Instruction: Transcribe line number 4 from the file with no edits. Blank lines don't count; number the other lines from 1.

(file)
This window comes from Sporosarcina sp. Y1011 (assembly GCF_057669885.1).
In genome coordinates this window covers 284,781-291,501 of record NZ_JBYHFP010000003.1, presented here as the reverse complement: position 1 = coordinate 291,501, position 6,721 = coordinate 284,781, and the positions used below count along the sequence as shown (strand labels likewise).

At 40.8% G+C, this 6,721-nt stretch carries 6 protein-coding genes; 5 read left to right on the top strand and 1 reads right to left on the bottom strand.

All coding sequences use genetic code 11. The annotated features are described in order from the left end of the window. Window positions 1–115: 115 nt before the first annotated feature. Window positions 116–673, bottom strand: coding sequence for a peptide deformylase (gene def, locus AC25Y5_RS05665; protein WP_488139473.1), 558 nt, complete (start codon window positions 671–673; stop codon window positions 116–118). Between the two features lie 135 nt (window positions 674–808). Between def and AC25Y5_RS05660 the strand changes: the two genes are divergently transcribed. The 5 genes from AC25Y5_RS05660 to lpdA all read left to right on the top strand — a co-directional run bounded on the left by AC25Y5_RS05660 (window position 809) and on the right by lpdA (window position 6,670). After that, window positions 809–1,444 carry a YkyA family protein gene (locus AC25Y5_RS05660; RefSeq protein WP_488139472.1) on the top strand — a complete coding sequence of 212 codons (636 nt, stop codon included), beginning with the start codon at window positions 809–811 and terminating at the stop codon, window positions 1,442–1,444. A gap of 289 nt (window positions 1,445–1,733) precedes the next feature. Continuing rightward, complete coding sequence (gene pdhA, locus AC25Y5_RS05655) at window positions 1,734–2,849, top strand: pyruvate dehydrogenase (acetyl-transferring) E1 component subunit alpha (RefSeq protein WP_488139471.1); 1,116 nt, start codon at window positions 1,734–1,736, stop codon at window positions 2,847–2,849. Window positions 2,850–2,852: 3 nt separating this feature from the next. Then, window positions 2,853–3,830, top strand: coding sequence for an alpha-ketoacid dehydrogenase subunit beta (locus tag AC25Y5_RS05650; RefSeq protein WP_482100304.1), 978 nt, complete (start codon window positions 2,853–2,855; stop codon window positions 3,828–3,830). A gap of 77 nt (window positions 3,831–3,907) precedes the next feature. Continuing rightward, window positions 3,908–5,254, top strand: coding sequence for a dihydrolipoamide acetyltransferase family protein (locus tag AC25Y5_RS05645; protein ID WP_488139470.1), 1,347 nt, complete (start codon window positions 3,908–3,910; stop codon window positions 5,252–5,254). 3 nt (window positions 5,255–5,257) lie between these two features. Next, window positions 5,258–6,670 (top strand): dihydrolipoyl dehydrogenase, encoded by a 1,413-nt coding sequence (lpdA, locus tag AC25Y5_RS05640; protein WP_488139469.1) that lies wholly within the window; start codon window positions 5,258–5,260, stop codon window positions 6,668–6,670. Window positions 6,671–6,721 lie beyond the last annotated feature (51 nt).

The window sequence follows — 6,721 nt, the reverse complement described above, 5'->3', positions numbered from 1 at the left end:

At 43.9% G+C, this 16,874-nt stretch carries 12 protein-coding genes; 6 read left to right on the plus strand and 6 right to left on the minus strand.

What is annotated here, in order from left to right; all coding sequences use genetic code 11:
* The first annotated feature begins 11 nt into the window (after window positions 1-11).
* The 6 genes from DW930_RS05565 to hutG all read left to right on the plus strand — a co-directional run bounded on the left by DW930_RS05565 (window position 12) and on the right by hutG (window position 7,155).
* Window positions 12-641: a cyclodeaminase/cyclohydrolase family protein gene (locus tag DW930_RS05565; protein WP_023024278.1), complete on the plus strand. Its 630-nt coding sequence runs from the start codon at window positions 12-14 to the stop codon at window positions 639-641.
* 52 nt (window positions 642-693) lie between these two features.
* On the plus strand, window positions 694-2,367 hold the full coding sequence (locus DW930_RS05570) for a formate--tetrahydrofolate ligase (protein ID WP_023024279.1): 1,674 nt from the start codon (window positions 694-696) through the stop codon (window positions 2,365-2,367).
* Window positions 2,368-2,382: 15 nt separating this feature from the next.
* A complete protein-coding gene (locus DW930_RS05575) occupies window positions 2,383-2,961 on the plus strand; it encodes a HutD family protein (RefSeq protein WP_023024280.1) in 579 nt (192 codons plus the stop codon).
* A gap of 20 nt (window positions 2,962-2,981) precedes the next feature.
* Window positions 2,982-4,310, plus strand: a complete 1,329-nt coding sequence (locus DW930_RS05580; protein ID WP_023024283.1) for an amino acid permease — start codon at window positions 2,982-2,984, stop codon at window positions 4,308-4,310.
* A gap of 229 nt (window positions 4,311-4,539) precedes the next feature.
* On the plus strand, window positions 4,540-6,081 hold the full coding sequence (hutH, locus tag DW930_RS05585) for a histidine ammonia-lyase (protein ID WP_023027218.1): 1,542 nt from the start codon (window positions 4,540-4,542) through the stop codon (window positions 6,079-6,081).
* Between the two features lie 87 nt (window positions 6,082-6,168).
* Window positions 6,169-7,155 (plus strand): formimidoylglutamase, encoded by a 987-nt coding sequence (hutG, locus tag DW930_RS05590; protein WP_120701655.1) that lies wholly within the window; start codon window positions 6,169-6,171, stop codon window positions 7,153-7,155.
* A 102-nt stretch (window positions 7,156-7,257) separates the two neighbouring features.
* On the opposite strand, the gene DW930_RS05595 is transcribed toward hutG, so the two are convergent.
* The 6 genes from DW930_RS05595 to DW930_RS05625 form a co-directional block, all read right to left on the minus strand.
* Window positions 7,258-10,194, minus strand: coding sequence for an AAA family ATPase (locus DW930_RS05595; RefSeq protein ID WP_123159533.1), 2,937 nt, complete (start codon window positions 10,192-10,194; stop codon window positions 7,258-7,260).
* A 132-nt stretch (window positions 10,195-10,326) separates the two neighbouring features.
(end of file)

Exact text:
All coding sequences use genetic code 11. The annotated features are described in order from the left end of the window. Window positions 1–115: 115 nt before the first annotated feature. Window positions 116–673, bottom strand: coding sequence for a peptide deformylase (gene def, locus AC25Y5_RS05665; protein WP_488139473.1), 558 nt, complete (start codon window positions 671–673; stop codon window positions 116–118). Between the two features lie 135 nt (window positions 674–808). Between def and AC25Y5_RS05660 the strand changes: the two genes are divergently transcribed. The 5 genes from AC25Y5_RS05660 to lpdA all read left to right on the top strand — a co-directional run bounded on the left by AC25Y5_RS05660 (window position 809) and on the right by lpdA (window position 6,670). After that, window positions 809–1,444 carry a YkyA family protein gene (locus AC25Y5_RS05660; RefSeq protein WP_488139472.1) on the top strand — a complete coding sequence of 212 codons (636 nt, stop codon included), beginning with the start codon at window positions 809–811 and terminating at the stop codon, window positions 1,442–1,444. A gap of 289 nt (window positions 1,445–1,733) precedes the next feature. Continuing rightward, complete coding sequence (gene pdhA, locus AC25Y5_RS05655) at window positions 1,734–2,849, top strand: pyruvate dehydrogenase (acetyl-transferring) E1 component subunit alpha (RefSeq protein WP_488139471.1); 1,116 nt, start codon at window positions 1,734–1,736, stop codon at window positions 2,847–2,849. Window positions 2,850–2,852: 3 nt separating this feature from the next. Then, window positions 2,853–3,830, top strand: coding sequence for an alpha-ketoacid dehydrogenase subunit beta (locus tag AC25Y5_RS05650; RefSeq protein WP_482100304.1), 978 nt, complete (start codon window positions 2,853–2,855; stop codon window positions 3,828–3,830). A gap of 77 nt (window positions 3,831–3,907) precedes the next feature. Continuing rightward, window positions 3,908–5,254, top strand: coding sequence for a dihydrolipoamide acetyltransferase family protein (locus tag AC25Y5_RS05645; protein ID WP_488139470.1), 1,347 nt, complete (start codon window positions 3,908–3,910; stop codon window positions 5,252–5,254). 3 nt (window positions 5,255–5,257) lie between these two features. Next, window positions 5,258–6,670 (top strand): dihydrolipoyl dehydrogenase, encoded by a 1,413-nt coding sequence (lpdA, locus tag AC25Y5_RS05640; protein WP_488139469.1) that lies wholly within the window; start codon window positions 5,258–5,260, stop codon window positions 6,668–6,670. Window positions 6,671–6,721 lie beyond the last annotated feature (51 nt).